"[t]he assumption by the recording industry that demand for CDs is fundamentally strong and that Internet piracy is to blame for falling sales is a simplistic reaction to a complex problem … to place the burden wholly or partly on illegal downloads from the Internet is to ignore a host of other reasons." 
The "other reasons" include the growth of DVD sales, which accounted for zero revenue in 1999, but generated over C$170 million in new revenue from 2000–2004 . The popularity of DVDs is surely related to the decline in CD sales and the shrinking shelf space allocated to CDs by music retailers.
Moreover, U.S. census data actually indicates that the number of hours people spend listening to music is declining. Its data suggests that people now spend increasing amounts of time talking on cellphones, playing videogames, watching movies and using the Internet .
The shift in music retail merchandising and marketing has also had an enormous impact on CD sales. The Recording Industry Association of America, CRIA’s U.S. counterpart, reports that the dominant retail chains are now big–box retailers such as Wal–Mart. In Canada, Wal–Mart and Costco now account for 25 percent of the music retail marketplace, while in the U.S., Wal–Mart, Target and BestBuy are responsible for over half of all CDs sold .
This shift affects the music industry in two ways. First, while traditional record stores carry 60,000 or more titles, Wal–Mart stores focus primarily on new releases, featuring an average of 5,000 titles . The decreasing availability of older titles hurts an industry that has traditionally depended upon catalogue sales for about 40 percent of its retail music revenue .
Second, Wal–Mart has placed new pressures on the retail pricing of CDs — capping retail pricing in the United States at US$9.72 per CD. The pricing pressure has had a dramatic impact on the revenue generated from each CD sale. According to CRIA’s own numbers, revenue from prices of an average CD in 2004 was C$10.95, down 8.8 percent from C$12.00 per CD in 1999. The bottom line impact has been to shave C$53.9 million in revenue for sales in 2004 when compared with the same unit sales in 1999.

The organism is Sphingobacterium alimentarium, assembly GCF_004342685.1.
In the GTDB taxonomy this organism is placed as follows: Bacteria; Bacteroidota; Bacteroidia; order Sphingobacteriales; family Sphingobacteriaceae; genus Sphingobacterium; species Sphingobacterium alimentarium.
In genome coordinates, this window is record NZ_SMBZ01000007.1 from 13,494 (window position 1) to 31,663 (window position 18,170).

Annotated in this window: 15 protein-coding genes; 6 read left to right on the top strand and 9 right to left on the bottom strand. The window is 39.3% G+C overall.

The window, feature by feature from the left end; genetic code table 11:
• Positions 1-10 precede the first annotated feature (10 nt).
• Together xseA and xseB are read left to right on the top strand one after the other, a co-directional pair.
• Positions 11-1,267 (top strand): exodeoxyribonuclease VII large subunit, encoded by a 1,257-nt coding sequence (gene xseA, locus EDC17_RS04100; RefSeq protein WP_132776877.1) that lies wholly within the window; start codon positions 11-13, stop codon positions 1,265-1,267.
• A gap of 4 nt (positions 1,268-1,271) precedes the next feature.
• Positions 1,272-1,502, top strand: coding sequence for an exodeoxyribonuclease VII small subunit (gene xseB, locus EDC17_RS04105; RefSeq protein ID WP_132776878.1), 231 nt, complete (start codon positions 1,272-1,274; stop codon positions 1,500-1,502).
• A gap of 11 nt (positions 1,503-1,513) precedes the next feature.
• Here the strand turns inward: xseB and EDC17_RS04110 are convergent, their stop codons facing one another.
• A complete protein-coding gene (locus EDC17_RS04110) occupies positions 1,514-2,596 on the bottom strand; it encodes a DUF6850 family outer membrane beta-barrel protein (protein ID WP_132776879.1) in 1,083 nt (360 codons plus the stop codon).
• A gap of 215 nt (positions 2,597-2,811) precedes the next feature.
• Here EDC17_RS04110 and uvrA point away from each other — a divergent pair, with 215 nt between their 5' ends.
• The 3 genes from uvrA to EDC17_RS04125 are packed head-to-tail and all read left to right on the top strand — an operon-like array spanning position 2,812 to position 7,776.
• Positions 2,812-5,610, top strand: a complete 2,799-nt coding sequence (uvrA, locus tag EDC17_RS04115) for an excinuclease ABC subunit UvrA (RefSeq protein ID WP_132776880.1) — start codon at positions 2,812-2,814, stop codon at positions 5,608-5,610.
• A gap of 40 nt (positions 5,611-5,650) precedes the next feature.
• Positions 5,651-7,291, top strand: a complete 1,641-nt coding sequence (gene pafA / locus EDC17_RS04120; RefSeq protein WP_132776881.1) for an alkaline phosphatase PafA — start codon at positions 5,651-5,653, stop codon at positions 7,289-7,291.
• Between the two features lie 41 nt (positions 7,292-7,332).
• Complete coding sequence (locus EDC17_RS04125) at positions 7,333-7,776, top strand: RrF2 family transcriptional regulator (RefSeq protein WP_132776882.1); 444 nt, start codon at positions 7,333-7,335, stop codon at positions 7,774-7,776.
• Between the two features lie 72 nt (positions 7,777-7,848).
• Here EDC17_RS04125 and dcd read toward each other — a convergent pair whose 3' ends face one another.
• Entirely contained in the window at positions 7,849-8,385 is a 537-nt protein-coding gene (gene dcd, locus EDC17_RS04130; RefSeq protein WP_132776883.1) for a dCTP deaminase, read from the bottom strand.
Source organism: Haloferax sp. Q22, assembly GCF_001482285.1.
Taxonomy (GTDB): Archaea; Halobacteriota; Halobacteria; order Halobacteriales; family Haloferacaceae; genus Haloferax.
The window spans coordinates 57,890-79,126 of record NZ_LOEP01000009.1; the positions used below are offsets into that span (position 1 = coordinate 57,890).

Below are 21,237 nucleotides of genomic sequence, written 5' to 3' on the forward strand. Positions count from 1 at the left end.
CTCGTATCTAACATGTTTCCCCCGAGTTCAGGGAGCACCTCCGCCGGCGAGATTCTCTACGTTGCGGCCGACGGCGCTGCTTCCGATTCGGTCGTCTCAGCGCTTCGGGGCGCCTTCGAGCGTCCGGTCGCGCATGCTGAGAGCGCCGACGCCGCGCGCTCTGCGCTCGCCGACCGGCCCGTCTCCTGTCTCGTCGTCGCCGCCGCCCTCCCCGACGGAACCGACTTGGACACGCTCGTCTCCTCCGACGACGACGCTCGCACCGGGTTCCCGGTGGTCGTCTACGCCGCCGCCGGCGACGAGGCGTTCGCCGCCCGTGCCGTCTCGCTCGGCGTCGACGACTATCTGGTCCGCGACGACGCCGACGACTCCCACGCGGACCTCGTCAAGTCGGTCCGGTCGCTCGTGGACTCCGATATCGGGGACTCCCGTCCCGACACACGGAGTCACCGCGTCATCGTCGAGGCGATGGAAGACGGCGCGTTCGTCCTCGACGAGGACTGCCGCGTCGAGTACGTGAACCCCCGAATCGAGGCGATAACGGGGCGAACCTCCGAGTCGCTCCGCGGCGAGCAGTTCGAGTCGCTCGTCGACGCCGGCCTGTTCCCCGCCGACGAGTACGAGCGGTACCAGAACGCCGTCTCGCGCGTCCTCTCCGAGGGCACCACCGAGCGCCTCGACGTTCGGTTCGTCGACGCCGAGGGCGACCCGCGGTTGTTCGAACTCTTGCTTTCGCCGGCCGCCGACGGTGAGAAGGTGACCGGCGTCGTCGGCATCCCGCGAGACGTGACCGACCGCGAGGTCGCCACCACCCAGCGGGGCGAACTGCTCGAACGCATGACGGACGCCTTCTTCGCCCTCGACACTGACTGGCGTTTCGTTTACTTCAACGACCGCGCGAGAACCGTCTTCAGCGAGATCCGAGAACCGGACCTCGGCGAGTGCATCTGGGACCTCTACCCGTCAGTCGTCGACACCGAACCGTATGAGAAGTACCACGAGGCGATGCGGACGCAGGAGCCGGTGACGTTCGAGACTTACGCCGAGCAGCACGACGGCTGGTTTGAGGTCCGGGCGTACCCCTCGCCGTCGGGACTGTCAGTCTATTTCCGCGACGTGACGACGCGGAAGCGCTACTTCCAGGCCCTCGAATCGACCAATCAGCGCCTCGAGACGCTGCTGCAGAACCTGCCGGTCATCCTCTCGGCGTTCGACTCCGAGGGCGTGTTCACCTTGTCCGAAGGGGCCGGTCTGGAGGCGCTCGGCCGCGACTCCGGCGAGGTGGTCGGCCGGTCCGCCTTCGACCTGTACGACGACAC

Additional factors behind the decreased revenues include a significant decline in the number of new releases issued over the past six years (less product presumably results in fewer sales)  and the view that the CD sales decline simply reflects broader economic conditions. For example, during the 1991 economic recession, CD sales growth in the United States dropped by 11 percent, a sharper drop than the most recent downturn .
In fact, perhaps the best evidence yet of the tenuous link between file–sharing and music sales comes from the music industry’s performance following the March 2004 Federal Court of Canada’s file–sharing decision which denied CRIA’s demand to disclose the identities of 29 alleged file sharers . Despite the dire predictions that the decision would decimate music sales, the six–month period following the decision saw CD unit sales jump by 12.4 percent in Canada over the prior year .
The good news does not end with rising music sales in Canada. The evidence suggests that Canadian artists have scarcely been harmed by the reduced sales from 1999 to 2004 since royalty losses are fully compensated through the private copying levy.
To understand the impact of declining sales on Canadian recording artists, three pieces of information are needed. First, the percentage of the Canadian retail music market commanded by Canadian artists must be identified in order to determine lost Canadian artist sales. Let us assume that the percentage in music download practices mirror retail purchasing habits.
Statistics Canada, the government’s statistical agency, has estimated that Canadian artists account for roughly 16 percent of the Canadian market , while the Canadian music industry claims that the number is actually 23 percent . Using the higher 23 percent figure, this suggests that the total six year sales loss for Canadian artists is C$99.3 million or C$16.5 million per year.